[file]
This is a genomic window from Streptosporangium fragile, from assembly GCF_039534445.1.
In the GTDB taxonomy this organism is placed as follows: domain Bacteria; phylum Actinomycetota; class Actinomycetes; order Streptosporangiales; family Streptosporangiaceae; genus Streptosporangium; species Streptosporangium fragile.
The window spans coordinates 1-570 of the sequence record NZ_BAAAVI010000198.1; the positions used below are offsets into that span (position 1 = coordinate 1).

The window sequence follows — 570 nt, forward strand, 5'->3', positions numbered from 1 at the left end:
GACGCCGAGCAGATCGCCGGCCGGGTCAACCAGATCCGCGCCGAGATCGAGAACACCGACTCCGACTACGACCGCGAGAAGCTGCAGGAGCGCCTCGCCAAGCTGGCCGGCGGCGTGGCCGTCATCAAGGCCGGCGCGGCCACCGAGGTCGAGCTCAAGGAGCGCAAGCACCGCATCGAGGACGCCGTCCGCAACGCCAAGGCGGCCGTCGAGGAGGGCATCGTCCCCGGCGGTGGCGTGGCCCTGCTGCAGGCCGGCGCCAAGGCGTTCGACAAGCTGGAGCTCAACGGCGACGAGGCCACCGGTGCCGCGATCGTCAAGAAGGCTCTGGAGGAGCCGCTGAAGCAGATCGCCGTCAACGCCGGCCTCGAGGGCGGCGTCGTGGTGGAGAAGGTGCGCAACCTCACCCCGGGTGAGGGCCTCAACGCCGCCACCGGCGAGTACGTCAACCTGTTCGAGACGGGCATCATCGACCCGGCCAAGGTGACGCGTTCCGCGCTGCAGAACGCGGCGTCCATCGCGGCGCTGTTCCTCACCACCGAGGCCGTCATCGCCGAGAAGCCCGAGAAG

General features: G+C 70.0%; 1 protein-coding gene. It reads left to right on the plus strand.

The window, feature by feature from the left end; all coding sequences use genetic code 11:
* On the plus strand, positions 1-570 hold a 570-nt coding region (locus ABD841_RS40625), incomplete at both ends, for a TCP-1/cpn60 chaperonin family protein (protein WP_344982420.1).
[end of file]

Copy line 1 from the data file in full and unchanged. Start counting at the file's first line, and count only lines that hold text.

This is a genomic window from Streptosporangium fragile, from assembly GCF_039534445.1.